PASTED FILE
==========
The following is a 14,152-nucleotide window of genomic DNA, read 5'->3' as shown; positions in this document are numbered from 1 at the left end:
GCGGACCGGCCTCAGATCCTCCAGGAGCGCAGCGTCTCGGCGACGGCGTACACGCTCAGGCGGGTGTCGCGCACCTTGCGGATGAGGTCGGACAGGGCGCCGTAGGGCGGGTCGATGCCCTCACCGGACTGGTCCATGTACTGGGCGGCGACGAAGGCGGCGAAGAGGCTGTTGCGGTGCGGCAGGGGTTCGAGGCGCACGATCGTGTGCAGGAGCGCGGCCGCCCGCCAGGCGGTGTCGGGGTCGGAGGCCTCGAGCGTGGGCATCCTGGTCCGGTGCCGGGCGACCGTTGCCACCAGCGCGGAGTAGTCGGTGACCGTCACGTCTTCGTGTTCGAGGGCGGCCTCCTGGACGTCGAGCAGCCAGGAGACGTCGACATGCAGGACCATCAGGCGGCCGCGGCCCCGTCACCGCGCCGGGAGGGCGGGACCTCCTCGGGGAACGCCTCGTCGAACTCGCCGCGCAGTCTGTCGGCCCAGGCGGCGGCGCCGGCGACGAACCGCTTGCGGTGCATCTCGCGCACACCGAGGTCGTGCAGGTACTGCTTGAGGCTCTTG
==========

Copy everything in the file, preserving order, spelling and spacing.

The following is a 14,152-nucleotide window of genomic DNA, read 5'->3' as shown; positions in this document are numbered from 1 at the left end:
GCGGACCGGCCTCAGATCCTCCAGGAGCGCAGCGTCTCGGCGACGGCGTACACGCTCAGGCGGGTGTCGCGCACCTTGCGGATGAGGTCGGACAGGGCGCCGTAGGGCGGGTCGATGCCCTCACCGGACTGGTCCATGTACTGGGCGGCGACGAAGGCGGCGAAGAGGCTGTTGCGGTGCGGCAGGGGTTCGAGGCGCACGATCGTGTGCAGGAGCGCGGCCGCCCGCCAGGCGGTGTCGGGGTCGGAGGCCTCGAGCGTGGGCATCCTGGTCCGGTGCCGGGCGACCGTTGCCACCAGCGCGGAGTAGTCGGTGACCGTCACGTCTTCGTGTTCGAGGGCGGCCTCCTGGACGTCGAGCAGCCAGGAGACGTCGACATGCAGGACCATCAGGCGGCCGCGGCCCCGTCACCGCGCCGGGAGGGCGGGACCTCCTCGGGGAACGCCTCGTCGAACTCGCCGCGCAGTCTGTCGGCCCAGGCGGCGGCGCCGGCGACGAACCGCTTGCGGTGCATCTCGCGCACACCGAGGTCGTGCAGGTACTGCTTGAGGCTCTTG